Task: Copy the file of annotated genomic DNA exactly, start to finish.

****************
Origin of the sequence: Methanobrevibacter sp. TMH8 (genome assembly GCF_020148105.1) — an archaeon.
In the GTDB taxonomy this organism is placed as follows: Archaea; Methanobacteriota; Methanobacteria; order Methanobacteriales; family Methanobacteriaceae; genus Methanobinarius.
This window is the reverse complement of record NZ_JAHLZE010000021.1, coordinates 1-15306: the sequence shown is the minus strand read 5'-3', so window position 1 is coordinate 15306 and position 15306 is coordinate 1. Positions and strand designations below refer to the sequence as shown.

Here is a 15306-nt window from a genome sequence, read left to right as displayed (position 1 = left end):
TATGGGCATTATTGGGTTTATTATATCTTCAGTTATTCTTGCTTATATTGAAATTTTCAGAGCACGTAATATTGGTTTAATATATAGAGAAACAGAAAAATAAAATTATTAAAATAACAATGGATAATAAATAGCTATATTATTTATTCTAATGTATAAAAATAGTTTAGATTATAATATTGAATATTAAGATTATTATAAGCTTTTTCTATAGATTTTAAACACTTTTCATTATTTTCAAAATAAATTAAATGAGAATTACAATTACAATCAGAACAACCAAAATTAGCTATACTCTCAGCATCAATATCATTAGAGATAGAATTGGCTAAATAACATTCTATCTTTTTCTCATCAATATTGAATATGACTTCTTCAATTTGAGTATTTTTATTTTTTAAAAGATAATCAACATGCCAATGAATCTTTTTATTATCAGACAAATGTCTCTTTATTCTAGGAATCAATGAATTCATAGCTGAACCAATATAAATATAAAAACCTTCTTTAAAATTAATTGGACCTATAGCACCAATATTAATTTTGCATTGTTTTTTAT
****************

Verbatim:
Origin of the sequence: Methanobrevibacter sp. TMH8 (genome assembly GCF_020148105.1) — an archaeon.
In the GTDB taxonomy this organism is placed as follows: Archaea; Methanobacteriota; Methanobacteria; order Methanobacteriales; family Methanobacteriaceae; genus Methanobinarius.
This window is the reverse complement of record NZ_JAHLZE010000021.1, coordinates 1-15306: the sequence shown is the minus strand read 5'-3', so window position 1 is coordinate 15306 and position 15306 is coordinate 1. Positions and strand designations below refer to the sequence as shown.

Here is a 15306-nt window from a genome sequence, read left to right as displayed (position 1 = left end):
TATGGGCATTATTGGGTTTATTATATCTTCAGTTATTCTTGCTTATATTGAAATTTTCAGAGCACGTAATATTGGTTTAATATATAGAGAAACAGAAAAATAAAATTATTAAAATAACAATGGATAATAAATAGCTATATTATTTATTCTAATGTATAAAAATAGTTTAGATTATAATATTGAATATTAAGATTATTATAAGCTTTTTCTATAGATTTTAAACACTTTTCATTATTTTCAAAATAAATTAAATGAGAATTACAATTACAATCAGAACAACCAAAATTAGCTATACTCTCAGCATCAATATCATTAGAGATAGAATTGGCTAAATAACATTCTATCTTTTTCTCATCAATATTGAATATGACTTCTTCAATTTGAGTATTTTTATTTTTTAAAAGATAATCAACATGCCAATGAATCTTTTTATTATCAGACAAATGTCTCTTTATTCTAGGAATCAATGAATTCATAGCTGAACCAATATAAATATAAAAACCTTCTTTAAAATTAATTGGACCTATAGCACCAATATTAATTTTGCATTGTTTTTTAT